We wear masks because covering our mouths and noses can impede the virus from spreading. Masks work best when everyone wears them, and when we still practice good physical distancing. Even so, masks do not make spread impossible, only less likely. Handwashing, as well, is a good habit that kills the virus before it infects you. But nothing kills this virus faster than when a person simply stays at home. If you don’t move, the virus cannot move. That is the very reason we enter COVID-positive patients into isolation. We isolate them, we isolate the virus and we stop it from transmitting further.
I also want to speak on the importance of household bubbles. Our personal “bubble” consists of all other people we interact with –– the people who could, potentially, infect us with COVID. These are the people who share our space, at home, at work, on a bus, anywhere we might be. If you share a home with others, and you then interact with people outside of your home, all those new people not only join your bubble, they join the bubble of everyone you live with.
Let me put that in personal terms. This weekend is Mother’s Day. If you live at home with your mother or grandmother, she is in your bubble, and you are in her bubble. If you leave the house to see friends, all of those people you see and speak with add to your bubble, making it bigger. The bigger the bubble, the bigger the risk. Not only for you, but for every other person who shares your bubble with you. So, when you come back home after meeting with friends and you interact with your mother or grandmother again, her bubble gets bigger too. Her risk of infection increases because, essentially, you are bringing all of those people you saw back home with you. Because if even one of your friends passed the virus to you, you can then pass it to your mother or grandmother, someone who is vulnerable.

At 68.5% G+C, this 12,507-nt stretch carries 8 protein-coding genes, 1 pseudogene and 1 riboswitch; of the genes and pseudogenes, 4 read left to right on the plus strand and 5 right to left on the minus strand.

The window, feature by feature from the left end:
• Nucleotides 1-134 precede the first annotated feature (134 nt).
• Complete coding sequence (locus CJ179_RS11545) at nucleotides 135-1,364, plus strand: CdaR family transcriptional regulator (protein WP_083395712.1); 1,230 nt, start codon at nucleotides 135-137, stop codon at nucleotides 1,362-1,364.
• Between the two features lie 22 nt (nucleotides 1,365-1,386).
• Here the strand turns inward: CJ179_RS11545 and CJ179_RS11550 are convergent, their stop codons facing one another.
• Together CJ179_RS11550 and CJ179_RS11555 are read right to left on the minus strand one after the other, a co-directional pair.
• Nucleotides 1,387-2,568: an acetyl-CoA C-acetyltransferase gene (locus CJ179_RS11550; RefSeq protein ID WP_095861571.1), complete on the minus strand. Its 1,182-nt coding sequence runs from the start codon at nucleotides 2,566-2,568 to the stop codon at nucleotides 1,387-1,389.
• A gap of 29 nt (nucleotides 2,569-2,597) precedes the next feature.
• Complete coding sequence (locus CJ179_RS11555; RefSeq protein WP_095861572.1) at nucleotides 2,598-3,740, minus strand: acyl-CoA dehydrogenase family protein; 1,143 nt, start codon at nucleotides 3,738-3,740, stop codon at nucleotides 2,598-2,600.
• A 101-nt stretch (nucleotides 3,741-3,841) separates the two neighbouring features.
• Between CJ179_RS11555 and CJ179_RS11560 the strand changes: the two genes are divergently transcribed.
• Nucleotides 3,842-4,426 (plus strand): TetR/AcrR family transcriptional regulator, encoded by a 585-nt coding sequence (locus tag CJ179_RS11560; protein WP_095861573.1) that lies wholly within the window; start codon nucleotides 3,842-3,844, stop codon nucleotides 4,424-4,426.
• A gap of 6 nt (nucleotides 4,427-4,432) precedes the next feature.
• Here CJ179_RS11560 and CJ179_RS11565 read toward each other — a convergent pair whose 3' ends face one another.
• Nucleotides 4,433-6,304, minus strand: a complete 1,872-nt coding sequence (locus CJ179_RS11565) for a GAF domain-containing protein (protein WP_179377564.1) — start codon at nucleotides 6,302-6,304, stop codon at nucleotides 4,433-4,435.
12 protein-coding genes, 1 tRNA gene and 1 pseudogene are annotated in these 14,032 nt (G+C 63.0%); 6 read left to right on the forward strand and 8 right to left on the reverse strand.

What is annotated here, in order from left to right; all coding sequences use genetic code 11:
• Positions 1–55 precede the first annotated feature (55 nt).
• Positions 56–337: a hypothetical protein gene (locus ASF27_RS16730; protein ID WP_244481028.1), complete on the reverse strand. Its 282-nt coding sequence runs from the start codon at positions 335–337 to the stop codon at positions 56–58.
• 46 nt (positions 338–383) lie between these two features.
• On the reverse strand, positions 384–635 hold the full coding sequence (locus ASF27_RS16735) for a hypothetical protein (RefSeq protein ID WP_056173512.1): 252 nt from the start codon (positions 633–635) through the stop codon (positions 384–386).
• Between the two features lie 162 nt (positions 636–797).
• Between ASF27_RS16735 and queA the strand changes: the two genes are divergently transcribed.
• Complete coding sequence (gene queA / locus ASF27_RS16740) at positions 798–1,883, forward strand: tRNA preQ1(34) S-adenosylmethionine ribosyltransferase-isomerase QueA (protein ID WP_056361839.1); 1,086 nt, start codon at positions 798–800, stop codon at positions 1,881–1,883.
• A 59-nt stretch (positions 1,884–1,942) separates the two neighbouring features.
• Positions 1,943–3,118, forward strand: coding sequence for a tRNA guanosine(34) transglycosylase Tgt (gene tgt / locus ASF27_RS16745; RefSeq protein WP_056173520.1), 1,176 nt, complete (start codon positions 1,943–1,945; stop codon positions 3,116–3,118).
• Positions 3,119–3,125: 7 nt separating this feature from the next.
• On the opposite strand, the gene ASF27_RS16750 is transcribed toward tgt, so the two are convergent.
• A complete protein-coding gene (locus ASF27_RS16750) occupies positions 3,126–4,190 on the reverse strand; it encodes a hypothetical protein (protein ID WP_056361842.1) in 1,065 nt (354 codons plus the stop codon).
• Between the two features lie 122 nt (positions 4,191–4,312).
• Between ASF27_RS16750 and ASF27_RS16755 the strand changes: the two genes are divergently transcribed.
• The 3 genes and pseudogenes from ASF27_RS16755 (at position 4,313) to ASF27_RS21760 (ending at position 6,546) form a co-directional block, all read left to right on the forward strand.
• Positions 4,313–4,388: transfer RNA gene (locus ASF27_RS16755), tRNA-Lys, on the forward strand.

There are many thoughtless ways this virus can spread to us. A shared cigarette, a short session of grog, a quick kiss, a short hug –– even a handshake. All of these are opportunities for COVID to spread to more of us, infect more of us, and fill our ICUs with more ill patients. The more of us adhere to our restrictions, and respect our measures, the more lives we’ll save.
My teams are stretched very thin at the moment. But even if they all had every hour of the day available –– that is still not enough time to send them into every home and community to make doubly sure our measures are being enforced. We are giving you –– the members of the public –– the information about how this virus spreads. We are telling you what each of you can do to stop it. That knowledge is our advantage, and God has given each of us the good sense to put that knowledge into practice. Those good choices rest with you.
I wish every mother in Fiji a very Happy Mother’s Day. We have to keep our mums safe by staying home. If you do not live with your mother, please do not add to her bubble by travelling to see her. Call instead. I know it will not be easy for some families who are apart due to our COVID restrictions. But I promise that sacrifice today will allow us all to be together again, in good health and good spirits, once our victory over this outbreak is secured.